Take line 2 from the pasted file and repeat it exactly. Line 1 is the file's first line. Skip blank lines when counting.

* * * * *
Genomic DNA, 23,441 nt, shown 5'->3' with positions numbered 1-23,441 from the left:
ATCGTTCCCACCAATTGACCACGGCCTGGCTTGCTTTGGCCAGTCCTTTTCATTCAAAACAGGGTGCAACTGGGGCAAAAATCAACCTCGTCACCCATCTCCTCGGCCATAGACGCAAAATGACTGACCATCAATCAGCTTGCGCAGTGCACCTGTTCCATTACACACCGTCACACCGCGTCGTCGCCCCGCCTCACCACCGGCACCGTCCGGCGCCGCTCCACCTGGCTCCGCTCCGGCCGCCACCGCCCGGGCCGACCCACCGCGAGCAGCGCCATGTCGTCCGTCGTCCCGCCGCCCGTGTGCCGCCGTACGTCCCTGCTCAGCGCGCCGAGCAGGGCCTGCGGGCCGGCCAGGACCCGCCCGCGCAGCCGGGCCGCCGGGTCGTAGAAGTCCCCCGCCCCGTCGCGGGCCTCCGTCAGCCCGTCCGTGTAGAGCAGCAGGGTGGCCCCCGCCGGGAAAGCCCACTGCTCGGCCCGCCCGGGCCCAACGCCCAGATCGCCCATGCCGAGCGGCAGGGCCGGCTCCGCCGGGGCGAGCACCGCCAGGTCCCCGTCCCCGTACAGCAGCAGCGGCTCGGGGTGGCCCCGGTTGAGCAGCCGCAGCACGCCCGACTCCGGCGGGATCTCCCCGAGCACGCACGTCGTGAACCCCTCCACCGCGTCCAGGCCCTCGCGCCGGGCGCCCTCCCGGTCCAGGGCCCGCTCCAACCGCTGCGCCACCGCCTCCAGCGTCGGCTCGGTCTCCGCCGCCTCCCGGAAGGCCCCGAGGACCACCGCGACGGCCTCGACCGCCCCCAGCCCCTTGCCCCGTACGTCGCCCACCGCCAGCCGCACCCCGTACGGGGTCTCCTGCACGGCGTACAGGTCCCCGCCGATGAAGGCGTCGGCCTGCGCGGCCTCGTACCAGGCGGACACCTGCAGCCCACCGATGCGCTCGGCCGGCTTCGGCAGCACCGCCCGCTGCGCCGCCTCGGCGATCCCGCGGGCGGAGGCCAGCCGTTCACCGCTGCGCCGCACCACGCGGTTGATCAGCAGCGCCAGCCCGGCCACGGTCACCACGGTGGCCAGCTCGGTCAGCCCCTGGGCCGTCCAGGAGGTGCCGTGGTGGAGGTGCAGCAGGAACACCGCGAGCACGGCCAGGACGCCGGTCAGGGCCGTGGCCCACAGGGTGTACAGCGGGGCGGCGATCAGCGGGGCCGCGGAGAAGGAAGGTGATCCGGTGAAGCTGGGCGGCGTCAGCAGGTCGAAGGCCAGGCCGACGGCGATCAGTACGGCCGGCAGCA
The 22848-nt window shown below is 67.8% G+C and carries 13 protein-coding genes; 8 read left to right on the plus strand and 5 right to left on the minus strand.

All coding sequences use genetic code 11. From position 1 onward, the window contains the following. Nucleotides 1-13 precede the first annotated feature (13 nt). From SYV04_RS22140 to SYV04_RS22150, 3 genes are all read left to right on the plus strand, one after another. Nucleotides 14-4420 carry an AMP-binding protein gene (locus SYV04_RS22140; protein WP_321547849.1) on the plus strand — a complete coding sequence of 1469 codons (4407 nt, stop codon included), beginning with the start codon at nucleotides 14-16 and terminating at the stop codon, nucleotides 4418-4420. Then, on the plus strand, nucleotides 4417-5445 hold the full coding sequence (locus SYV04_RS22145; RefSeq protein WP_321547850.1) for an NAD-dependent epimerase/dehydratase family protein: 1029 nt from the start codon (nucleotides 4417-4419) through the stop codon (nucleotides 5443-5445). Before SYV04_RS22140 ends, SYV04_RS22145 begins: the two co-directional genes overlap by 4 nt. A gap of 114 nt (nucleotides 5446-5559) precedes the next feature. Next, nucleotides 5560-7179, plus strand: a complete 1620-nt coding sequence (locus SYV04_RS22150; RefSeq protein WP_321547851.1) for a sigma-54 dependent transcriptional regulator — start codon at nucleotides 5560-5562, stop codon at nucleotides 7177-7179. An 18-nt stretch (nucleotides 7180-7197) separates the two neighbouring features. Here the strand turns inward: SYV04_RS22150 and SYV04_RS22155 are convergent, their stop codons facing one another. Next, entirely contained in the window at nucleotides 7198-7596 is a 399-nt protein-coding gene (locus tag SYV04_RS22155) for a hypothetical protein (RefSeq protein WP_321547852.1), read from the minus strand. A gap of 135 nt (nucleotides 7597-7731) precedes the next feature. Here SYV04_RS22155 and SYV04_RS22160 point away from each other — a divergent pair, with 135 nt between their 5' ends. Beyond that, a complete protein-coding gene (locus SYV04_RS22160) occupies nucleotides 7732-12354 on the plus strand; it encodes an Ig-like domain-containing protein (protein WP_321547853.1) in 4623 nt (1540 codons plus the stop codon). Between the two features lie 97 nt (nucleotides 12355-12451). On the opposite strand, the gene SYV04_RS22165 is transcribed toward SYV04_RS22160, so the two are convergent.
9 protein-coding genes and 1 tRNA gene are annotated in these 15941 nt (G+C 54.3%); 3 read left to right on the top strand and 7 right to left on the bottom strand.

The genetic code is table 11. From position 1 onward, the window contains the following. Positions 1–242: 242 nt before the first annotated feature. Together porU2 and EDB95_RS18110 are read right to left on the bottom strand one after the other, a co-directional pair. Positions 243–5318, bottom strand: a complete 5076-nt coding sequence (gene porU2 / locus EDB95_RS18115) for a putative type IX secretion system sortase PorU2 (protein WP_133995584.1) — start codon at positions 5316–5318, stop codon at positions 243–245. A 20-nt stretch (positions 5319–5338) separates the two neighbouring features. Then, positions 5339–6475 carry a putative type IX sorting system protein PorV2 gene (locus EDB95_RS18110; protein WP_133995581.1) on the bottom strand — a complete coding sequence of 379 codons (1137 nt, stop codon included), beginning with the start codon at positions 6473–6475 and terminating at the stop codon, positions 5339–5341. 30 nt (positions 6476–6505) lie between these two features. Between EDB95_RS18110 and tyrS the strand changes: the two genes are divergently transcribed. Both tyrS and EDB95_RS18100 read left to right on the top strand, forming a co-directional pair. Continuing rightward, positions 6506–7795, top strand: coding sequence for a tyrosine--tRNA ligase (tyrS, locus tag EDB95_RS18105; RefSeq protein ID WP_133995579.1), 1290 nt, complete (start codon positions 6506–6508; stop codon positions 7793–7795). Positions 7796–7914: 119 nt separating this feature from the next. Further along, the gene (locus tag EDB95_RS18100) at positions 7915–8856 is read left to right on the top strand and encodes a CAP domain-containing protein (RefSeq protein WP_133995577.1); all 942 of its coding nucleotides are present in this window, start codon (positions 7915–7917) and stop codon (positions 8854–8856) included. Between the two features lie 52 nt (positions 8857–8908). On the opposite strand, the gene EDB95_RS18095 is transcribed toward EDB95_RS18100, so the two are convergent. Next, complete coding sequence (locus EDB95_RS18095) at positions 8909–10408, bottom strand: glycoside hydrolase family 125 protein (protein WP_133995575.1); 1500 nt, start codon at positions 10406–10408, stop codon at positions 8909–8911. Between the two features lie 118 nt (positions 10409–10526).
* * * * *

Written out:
ATCGTTCCCACCAATTGACCACGGCCTGGCTTGCTTTGGCCAGTCCTTTTCATTCAAAACAGGGTGCAACTGGGGCAAAAATCAACCTCGTCACCCATCTCCTCGGCCATAGACGCAAAATGACTGACCATCAATCAGCTTGCGCAGTGCACCTGTTCCATTACACACCGTCACACCGCGTCGTCGCCCCGCCTCACCACCGGCACCGTCCGGCGCCGCTCCACCTGGCTCCGCTCCGGCCGCCACCGCCCGGGCCGACCCACCGCGAGCAGCGCCATGTCGTCCGTCGTCCCGCCGCCCGTGTGCCGCCGTACGTCCCTGCTCAGCGCGCCGAGCAGGGCCTGCGGGCCGGCCAGGACCCGCCCGCGCAGCCGGGCCGCCGGGTCGTAGAAGTCCCCCGCCCCGTCGCGGGCCTCCGTCAGCCCGTCCGTGTAGAGCAGCAGGGTGGCCCCCGCCGGGAAAGCCCACTGCTCGGCCCGCCCGGGCCCAACGCCCAGATCGCCCATGCCGAGCGGCAGGGCCGGCTCCGCCGGGGCGAGCACCGCCAGGTCCCCGTCCCCGTACAGCAGCAGCGGCTCGGGGTGGCCCCGGTTGAGCAGCCGCAGCACGCCCGACTCCGGCGGGATCTCCCCGAGCACGCACGTCGTGAACCCCTCCACCGCGTCCAGGCCCTCGCGCCGGGCGCCCTCCCGGTCCAGGGCCCGCTCCAACCGCTGCGCCACCGCCTCCAGCGTCGGCTCGGTCTCCGCCGCCTCCCGGAAGGCCCCGAGGACCACCGCGACGGCCTCGACCGCCCCCAGCCCCTTGCCCCGTACGTCGCCCACCGCCAGCCGCACCCCGTACGGGGTCTCCTGCACGGCGTACAGGTCCCCGCCGATGAAGGCGTCGGCCTGCGCGGCCTCGTACCAGGCGGACACCTGCAGCCCACCGATGCGCTCGGCCGGCTTCGGCAGCACCGCCCGCTGCGCCGCCTCGGCGATCCCGCGGGCGGAGGCCAGCCGTTCACCGCTGCGCCGCACCACGCGGTTGATCAGCAGCGCCAGCCCGGCCACGGTCACCACGGTGGCCAGCTCGGTCAGCCCCTGGGCCGTCCAGGAGGTGCCGTGGTGGAGGTGCAGCAGGAACACCGCGAGCACGGCCAGGACGCCGGTCAGGGCCGTGGCCCACAGGGTGTACAGCGGGGCGGCGATCAGCGGGGCCGCGGAGAAGGAAGGTGATCCGGTGAAGCTGGGCGGCGTCAGCAGGTCGAAGGCCAGGCCGACGGCGATCAGTACGGCCGGCAGCA